House of Commons Hansard #75 of the 37th Parliament, 2nd Session. (The original version is on Parliament's site.) The word of the day was sexual.

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Business of the House

March 21st, 2003 / 10:05 a.m.

The Speaker

Pursuant to Standing Order 81(14), it is my duty to inform the House of the motion to be addressed Monday in studying the business of supply. The motion reads as follows:

That this House:

(1) Endorse the decision of the allied international coalition of military forces to enforce Iraq's compliance with its international obligations under the successive resolutions of the United Nations Security Council, with a view to restoring international peace and security in the Middle East region;

(2) Express its unequivocal support for the Canadian servicemen and women, and other personnel serving in an exchange program with the United States and for those servicemen and women performing escort duties for British and United States ships, our full confidence in them and the hope that all will return safely to their homes;

(3) Extend to the innocent people of Iraq its support and sympathy during the military action to disarm Iraq of its weapons of mass destruction and the reconstruction period that will follow; and

(4) Urge the government to commit itself to help the Iraqi people, including through humanitarian assistance, to build a new Iraq at peace with itself and its neighbours.

This motion, standing in the name of the hon. member for Okanagan—Coquihalla, is votable.

Copies of the motion are available at the Table.

The House resumed from March 19, consideration of the motion that Bill C-26, An Act to amend the Canada Transportation Act and the Railway Safety Act, to enact the VIA Rail Canada Act and to make consequential amendments to other Acts, be read the second time and referred to a committee.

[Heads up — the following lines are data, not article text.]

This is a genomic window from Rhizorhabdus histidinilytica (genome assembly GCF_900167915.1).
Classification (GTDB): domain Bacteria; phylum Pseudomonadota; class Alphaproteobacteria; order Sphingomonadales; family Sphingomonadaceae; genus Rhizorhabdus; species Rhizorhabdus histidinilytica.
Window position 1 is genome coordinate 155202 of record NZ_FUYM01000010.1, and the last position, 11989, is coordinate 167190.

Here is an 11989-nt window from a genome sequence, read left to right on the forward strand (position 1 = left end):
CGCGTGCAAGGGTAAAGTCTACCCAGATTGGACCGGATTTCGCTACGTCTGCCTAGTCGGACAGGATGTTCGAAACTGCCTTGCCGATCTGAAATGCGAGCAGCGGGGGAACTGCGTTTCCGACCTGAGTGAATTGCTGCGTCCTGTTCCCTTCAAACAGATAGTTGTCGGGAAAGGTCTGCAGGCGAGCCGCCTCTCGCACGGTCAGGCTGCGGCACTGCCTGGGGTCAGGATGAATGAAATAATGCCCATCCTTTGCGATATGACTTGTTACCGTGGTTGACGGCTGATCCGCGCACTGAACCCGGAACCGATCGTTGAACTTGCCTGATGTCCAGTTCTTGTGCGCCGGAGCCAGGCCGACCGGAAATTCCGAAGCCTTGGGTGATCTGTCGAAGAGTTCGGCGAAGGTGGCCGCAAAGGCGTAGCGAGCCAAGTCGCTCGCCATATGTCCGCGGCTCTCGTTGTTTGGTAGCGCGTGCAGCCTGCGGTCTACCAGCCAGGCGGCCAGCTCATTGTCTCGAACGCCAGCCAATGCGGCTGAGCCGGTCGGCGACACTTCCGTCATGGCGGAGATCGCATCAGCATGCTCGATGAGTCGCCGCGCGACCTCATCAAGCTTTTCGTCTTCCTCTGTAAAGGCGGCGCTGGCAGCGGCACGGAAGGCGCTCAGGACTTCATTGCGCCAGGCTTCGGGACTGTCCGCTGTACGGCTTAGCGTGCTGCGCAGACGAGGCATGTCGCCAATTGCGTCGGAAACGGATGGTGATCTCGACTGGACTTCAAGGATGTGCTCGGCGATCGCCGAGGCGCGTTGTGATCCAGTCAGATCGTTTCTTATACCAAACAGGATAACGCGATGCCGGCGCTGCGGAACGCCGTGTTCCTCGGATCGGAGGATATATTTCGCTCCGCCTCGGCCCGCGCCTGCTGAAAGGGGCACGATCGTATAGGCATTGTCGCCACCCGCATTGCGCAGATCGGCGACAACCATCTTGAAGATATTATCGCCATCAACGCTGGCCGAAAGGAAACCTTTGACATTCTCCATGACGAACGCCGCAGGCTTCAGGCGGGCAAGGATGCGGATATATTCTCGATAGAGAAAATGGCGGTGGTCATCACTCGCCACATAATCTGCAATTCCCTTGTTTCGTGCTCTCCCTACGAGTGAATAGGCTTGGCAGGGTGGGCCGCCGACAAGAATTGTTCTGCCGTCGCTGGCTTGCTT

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10:05 a.m.

NDP

Libby Davies Vancouver East, BC

Mr. Speaker, I am very pleased to speak to Bill C-26.

I have been waiting for this day for a long time because I represent a community that for many years has been affected by the noise from trains in shunting yards close to a residential area. Other communities across Canada have also been very negatively affected by this issue. From the experience of my own community in east Vancouver in the Burrardview area, up until now there has been virtually no recourse or process to allow local communities to resolve these longstanding grievances against various rail companies around noise and the impact of that noise in adjacent residential neighbourhoods.

I was very pleased to see that Bill C-26 finally addresses some of these issues. To be specific, my understanding of the bill, if it is approved, is it would give the Canadian Transportation Agency authority to review railway noise complaints and require that the railways keep any adverse noise to a minimum when constructing or operating a railway, taking into consideration the requirements of railway operations and services and the interests of local communities.

The bill also develops a mediation process through the Canadian Transportation Agency. Public guidelines for the resolution of noise complaints will be developed. This is a huge relief for people who every single night have been experiencing sleep deprivation as a result of enduring excessive noise levels from the operation of trains, engines, coupling, decoupling and shunting, and so on.

As one constituent in this Vancouver neighbourhood said, “As always, we have no complaint with the railway in general, we just want to sleep”. I would wholeheartedly support that sentiment. For residents in communities such as the one I am describing in Burrardview, there is a recognition that railways, and of course the services they provide, are hugely important in our country.